Does the Fed Have the Tools to Achieve its Dual Mandate?

Michael Stephens | September 25, 2013

Stephanie Kelton recently sat down with L. Randall Wray to discuss, among other things, the news that the Federal Reserve will refrain for the time being  from tapering its asset purchases (QE).

Wray took the occasion to elaborate on his view that quantitative easing is ineffective as economic stimulus and that — given the tools at its disposal — the Fed can’t actually carry out its dual mandate (on employment and price stability).

One interesting wrinkle here is that Wray makes this case not just with regard to asset purchases — which even some QE supporters have admitted don’t accomplish much in and of themselves — but also the “expectations channel” (forward guidance).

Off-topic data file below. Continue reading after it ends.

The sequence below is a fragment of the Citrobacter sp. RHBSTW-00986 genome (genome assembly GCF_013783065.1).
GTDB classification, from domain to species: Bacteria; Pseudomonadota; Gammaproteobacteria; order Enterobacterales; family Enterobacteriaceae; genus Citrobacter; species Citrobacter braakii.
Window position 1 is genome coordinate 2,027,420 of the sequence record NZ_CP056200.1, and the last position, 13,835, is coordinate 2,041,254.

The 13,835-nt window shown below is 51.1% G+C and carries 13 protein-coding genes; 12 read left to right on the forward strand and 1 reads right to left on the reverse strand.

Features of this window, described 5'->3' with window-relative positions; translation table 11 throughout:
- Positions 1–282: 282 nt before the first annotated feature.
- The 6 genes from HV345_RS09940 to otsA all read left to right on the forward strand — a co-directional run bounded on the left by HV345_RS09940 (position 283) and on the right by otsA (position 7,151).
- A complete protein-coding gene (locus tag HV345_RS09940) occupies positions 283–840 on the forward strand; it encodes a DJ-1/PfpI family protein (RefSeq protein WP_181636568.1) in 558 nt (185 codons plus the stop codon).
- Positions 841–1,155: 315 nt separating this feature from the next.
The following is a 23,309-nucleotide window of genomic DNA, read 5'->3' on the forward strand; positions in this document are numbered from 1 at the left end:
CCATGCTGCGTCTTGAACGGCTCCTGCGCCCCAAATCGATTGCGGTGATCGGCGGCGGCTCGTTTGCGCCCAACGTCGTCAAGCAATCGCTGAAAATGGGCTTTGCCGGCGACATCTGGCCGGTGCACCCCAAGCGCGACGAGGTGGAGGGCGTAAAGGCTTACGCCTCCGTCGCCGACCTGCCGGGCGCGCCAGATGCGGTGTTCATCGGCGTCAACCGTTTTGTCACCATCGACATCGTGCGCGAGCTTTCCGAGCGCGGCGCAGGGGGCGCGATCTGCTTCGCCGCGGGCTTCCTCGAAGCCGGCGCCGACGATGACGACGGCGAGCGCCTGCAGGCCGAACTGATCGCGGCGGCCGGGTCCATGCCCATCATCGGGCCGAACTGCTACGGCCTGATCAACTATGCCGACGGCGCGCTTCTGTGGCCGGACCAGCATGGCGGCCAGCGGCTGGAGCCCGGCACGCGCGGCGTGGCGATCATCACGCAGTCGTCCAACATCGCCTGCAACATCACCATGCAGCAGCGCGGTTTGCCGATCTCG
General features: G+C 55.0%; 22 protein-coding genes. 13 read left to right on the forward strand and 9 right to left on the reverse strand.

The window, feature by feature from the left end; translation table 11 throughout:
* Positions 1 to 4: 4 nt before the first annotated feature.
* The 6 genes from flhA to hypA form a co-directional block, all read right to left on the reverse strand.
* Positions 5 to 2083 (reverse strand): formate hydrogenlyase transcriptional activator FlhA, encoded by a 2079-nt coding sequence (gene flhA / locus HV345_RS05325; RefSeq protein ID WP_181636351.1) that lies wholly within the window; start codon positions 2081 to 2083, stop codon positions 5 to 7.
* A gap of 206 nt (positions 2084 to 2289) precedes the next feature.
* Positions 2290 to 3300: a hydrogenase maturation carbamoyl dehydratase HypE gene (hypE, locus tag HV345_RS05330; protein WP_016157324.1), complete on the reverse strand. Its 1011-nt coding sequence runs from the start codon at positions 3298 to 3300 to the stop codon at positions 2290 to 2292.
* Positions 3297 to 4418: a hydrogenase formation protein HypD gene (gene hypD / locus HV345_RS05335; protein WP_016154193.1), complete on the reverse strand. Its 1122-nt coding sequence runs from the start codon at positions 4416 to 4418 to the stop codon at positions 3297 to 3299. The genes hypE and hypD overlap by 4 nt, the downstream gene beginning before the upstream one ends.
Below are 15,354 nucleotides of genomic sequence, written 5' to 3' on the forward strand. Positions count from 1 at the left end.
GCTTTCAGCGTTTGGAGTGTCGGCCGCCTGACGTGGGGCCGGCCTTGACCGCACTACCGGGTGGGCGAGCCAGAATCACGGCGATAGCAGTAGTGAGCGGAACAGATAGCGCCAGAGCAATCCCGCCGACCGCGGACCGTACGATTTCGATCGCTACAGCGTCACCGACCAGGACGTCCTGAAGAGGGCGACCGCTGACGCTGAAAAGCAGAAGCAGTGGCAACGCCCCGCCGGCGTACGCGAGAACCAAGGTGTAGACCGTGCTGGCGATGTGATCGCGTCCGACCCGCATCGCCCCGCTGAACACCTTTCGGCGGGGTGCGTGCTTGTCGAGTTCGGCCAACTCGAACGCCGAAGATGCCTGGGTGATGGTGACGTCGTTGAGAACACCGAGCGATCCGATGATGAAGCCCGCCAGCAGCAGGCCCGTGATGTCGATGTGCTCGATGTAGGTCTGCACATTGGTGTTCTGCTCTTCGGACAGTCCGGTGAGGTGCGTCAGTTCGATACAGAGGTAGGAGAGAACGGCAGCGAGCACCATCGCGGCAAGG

Kelton and Wray also touch on the latest debt ceiling showdown and the future of retirement security programs.

Download or listen to the podcast here.

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2 Responses to “Does the Fed Have the Tools to Achieve its Dual Mandate?”

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  1. Comment by Tyler HealeySeptember 27, 2013 at 8:23 am   Reply

    MMT argues that negative interest rates are deflationary. Therefore, is it possible that high interest rates are expansionary? Looking at the high employment growth of the 1980s and 1990s, this appears to be so.

  2. Comment by Tyler HealeySeptember 27, 2013 at 8:57 am   Reply

    “Positive rates are a govt subsidy and negative rates a tax.” – Warren Mosler

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